However! If you ever gain points in a single Dependency which are equal to your Obsession Points, that Dependency becomes another Obsession. Those points are removed from the game, which may send you into relapse.

This seems more complicated but perhaps less confusing; I don’t know. I have a niggling sensation that it might not be a great idea to write crunch at 7 AM.

I also had a weird idea last night/this morning for a paper-doll based Pygmalion game inspired by Lucky Boys Confusion and Mike Errico.¬† It is probably too nuts to ever possibly publically explain without embarrassment. And also, man, it would be nice to have ideas which do not revolve around dysfunctional relationships; why are functional relationships so boring for exploration with roleplaying? I’d like to think it’s because functional relationships are ground which is richly covered by real life, but that might be naivete.





Relationship Twister

3 11 2007

I wasn’t going to post about this until after I got a playtestable draft of Addict up, but Shreyas challenged me to write the Pushing Daisies game (which I’d already been thinking about), and then some folks asked me about it, so I thought I’d give you a preview of the guts under the dysfunctional relationship game I plan to make after Addict. (Note: I’m not separating out the relationship dynamics from Addict, I’ve decided– they’re a huge part of what makes the game compelling to me, personally. This is just something a little more lighthearted and convoluted.)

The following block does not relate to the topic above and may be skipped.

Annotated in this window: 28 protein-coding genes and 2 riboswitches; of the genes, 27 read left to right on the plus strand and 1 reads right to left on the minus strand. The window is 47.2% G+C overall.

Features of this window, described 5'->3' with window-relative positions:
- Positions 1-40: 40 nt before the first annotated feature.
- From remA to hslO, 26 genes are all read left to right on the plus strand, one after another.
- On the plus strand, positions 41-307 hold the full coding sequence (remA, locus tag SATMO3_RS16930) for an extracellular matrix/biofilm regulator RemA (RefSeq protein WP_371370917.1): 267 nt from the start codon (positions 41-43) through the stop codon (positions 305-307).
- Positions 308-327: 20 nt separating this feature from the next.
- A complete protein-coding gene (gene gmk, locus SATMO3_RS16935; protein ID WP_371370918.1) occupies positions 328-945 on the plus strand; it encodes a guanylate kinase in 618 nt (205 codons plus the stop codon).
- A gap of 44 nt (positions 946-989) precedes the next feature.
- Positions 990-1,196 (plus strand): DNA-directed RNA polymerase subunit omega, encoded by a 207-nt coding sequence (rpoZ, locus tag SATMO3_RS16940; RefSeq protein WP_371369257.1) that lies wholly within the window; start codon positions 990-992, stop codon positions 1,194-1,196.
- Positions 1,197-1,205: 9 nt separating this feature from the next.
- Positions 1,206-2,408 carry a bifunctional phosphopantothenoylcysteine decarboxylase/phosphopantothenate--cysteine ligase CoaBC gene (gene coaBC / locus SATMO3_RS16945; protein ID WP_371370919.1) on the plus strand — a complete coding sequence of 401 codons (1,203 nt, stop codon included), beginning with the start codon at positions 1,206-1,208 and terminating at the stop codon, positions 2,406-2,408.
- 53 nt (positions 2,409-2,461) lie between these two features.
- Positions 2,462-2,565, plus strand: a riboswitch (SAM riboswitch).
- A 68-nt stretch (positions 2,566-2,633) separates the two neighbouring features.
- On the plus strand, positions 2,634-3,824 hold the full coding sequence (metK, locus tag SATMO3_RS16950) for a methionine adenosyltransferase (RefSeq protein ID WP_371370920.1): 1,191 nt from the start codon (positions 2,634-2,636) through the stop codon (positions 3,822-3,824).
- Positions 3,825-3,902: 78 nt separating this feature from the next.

Thanks to Alex from #indierpgs, this game is tentatively titled “Perfectly Dysfunctional,” however, I like to call this social engine..

Relationship-Map Twister

There are spots on a board in two lines. These represent the two main traits: Dysfunction and Oddity. Dysfunctions are social issues– things which affect how the person interacts with the people around them– whereas Oddities are personal issues and secrets. The sky is the limit when it comes to how odd of an Oddity you can have, but I’d encourage players to keep a good social contract and discuss the type of game you want to play beforehand.

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The first person goes. Since one of the big inspirations for this game is the uniformly excellent TV show Pushing Daisies, and that is what Shreyas wants to play with this, we’ll be using examples from the show. Chuck goes first! Her Dysfunction is “Sheltered,” and her Oddity is “Used to be dead.”

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Ned goes next. His Dysfunction is “Fear of intimacy,” and his Oddity is “Brings dead people back to life.” He has two choices; he can either touch Chuck– share one of her two traits– or he can cross Chuck. When you cross someone, you declare a relationship with that person. You can only declare your side of the relationship! How the other person feels about you can be explored in play. Ned chooses to cross Chuck, and declares that he is in love with her.

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Olive goes next. Her Oddity is “Bursts into song when emotional,” and her Dysfunction is “Wants what she can’t have.” She chooses to cross Ned, and declares that she is in love with him.

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Emerson goes last. His Oddity is that he loves to knit; his Dysfunction is that he, too, has a fear of intimacy. He decides not to cross anyone, since he is sharing a Dysfunction with Ned.

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So yes. R-maps aren’t very revolutionary, I realize, but I like how this bases everything off of one-sided emotion and shared issues, which seems to be the hallmark of dramedy entertainment these days.